8. AMEN to the lifeline!! I have a lace project that had a cast-on of 479 stitches and in row 59 I made a mistake that I couldn’t see well enough to fix. Fortunately, every even row is knit so I put in a lifeline at every 10th row so even though I ripped back 9 rows, I didn’t have to START OVER! I can’t stress enough, how helpful this has been on a number of lace projects. I’ve found that crochet thread is very nice since it can be a contrasting color and fine enough to do the job but still leave room for using a smaller size needle to pick up the stitches to begin again.

  9. Charts, charts, charts. I found it very difficult to follow written or text pattern. I set up excel on my computer and transition any written text to a chart. If very complicated I add color to the chart.
    I faitfully use a magnetic board and magnetic strips to see the line I am working on. I slip the printed page and the magnetic board into a page protector (get the non-gloss type). This way, it makes it easier to take with you wherever you go. I use a large rubberband to mark the row if I am carrying the pattern in my knitting bag.
    Another note, use the safety pin style stitch markers. I find them easiest to move when necessary.

  10. count me as one longing to knit a complicated pattern needing chart reading skills, and as one still ignorant of charts – I know about reading right to left on the right side rows, but how do I read the next row up?

  11. Just over 20 years ago I made a newborn baby jacket in fine cotton for my son, 17.5 years ago repeated it for my daughter in a natural coloured lace weight wool from an even older British ‘Woman’s Weekly” magazine. The full part of the traditional yolked jacket and sleeves were done in the above lace pattern. The babies looked adorable. I still think that it is a lovely pattern.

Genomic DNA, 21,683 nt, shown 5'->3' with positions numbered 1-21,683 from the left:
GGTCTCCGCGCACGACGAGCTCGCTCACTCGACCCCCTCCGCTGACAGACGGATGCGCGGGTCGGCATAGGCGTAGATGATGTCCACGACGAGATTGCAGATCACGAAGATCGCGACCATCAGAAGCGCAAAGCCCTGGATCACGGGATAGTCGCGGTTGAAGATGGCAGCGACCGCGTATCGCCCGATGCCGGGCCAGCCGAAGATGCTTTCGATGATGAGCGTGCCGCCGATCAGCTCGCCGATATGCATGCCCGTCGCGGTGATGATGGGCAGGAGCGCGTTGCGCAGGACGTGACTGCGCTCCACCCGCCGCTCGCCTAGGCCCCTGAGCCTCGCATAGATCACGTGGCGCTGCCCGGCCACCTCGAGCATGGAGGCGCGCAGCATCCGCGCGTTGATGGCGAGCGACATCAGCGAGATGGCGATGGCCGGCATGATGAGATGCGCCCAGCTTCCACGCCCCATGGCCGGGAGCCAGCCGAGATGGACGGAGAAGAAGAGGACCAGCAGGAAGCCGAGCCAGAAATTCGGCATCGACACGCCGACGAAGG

Sincerely, Wendy Leigh-Bell

  12. High5 for CHarts ! I do not understand how anyone could work with written instructions and not going mad while doing it. Thank goodness it seems charts are added more and more now a days and save me the work in translating the written into charts.

  13. I love to knit lace. It is what I knit most. The setup row is your most critical row. Count. Count. Count. But I knit to relax and if the lace pattern is complicated, the piece is not going to be one that is relaxing. Choose simple repeated patterns and watch your knitting. Where do you place that yarn over in the third row? Is it directly above the yo in the row below? Is it moving in a diagonal right or left? When you can understand that your lace pattern is easy to commit to memory and the knitting becomes more relaxing.

  14. I love to knit lace. It is what I knit most. The setup row is your most critical row. Count. Count. Count. But I knit to relax and if the lace pattern is complicated, the piece is not going to be one that is relaxing. Choose simple repeated patterns and watch your knitting. Where do you place that yarn over in the third row? Is it directly above the yo in the row below? Is it moving in a diagonal right or left? When you can understand that your lace pattern is easy to commit to memory and the knitting becomes more relaxing.